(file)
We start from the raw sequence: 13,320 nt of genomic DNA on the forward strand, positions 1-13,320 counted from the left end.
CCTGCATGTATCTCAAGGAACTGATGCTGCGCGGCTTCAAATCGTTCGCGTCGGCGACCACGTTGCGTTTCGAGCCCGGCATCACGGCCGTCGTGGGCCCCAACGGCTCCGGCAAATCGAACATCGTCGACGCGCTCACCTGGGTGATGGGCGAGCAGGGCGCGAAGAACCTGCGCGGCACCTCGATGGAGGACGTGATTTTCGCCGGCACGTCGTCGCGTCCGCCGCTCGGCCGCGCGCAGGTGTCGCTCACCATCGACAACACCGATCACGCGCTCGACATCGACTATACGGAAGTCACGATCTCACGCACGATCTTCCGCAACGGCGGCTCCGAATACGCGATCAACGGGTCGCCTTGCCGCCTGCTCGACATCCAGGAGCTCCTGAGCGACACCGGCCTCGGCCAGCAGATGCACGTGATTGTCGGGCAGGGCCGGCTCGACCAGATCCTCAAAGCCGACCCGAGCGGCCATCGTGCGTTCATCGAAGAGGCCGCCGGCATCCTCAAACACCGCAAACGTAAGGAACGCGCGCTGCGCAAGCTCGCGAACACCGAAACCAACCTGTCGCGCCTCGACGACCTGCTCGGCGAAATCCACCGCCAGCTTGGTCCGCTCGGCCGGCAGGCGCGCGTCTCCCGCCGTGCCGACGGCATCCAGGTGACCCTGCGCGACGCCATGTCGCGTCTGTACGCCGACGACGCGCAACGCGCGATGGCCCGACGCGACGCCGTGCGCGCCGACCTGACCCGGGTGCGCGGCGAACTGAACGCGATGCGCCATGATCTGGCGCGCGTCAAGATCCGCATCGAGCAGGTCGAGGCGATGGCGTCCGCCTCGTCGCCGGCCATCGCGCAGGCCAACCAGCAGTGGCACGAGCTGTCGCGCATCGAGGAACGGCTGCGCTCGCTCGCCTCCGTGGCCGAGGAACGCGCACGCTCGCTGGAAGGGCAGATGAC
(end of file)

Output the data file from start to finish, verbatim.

We start from the raw sequence: 13,320 nt of genomic DNA on the forward strand, positions 1-13,320 counted from the left end.
CCTGCATGTATCTCAAGGAACTGATGCTGCGCGGCTTCAAATCGTTCGCGTCGGCGACCACGTTGCGTTTCGAGCCCGGCATCACGGCCGTCGTGGGCCCCAACGGCTCCGGCAAATCGAACATCGTCGACGCGCTCACCTGGGTGATGGGCGAGCAGGGCGCGAAGAACCTGCGCGGCACCTCGATGGAGGACGTGATTTTCGCCGGCACGTCGTCGCGTCCGCCGCTCGGCCGCGCGCAGGTGTCGCTCACCATCGACAACACCGATCACGCGCTCGACATCGACTATACGGAAGTCACGATCTCACGCACGATCTTCCGCAACGGCGGCTCCGAATACGCGATCAACGGGTCGCCTTGCCGCCTGCTCGACATCCAGGAGCTCCTGAGCGACACCGGCCTCGGCCAGCAGATGCACGTGATTGTCGGGCAGGGCCGGCTCGACCAGATCCTCAAAGCCGACCCGAGCGGCCATCGTGCGTTCATCGAAGAGGCCGCCGGCATCCTCAAACACCGCAAACGTAAGGAACGCGCGCTGCGCAAGCTCGCGAACACCGAAACCAACCTGTCGCGCCTCGACGACCTGCTCGGCGAAATCCACCGCCAGCTTGGTCCGCTCGGCCGGCAGGCGCGCGTCTCCCGCCGTGCCGACGGCATCCAGGTGACCCTGCGCGACGCCATGTCGCGTCTGTACGCCGACGACGCGCAACGCGCGATGGCCCGACGCGACGCCGTGCGCGCCGACCTGACCCGGGTGCGCGGCGAACTGAACGCGATGCGCCATGATCTGGCGCGCGTCAAGATCCGCATCGAGCAGGTCGAGGCGATGGCGTCCGCCTCGTCGCCGGCCATCGCGCAGGCCAACCAGCAGTGGCACGAGCTGTCGCGCATCGAGGAACGGCTGCGCTCGCTCGCCTCCGTGGCCGAGGAACGCGCACGCTCGCTGGAAGGGCAGATGAC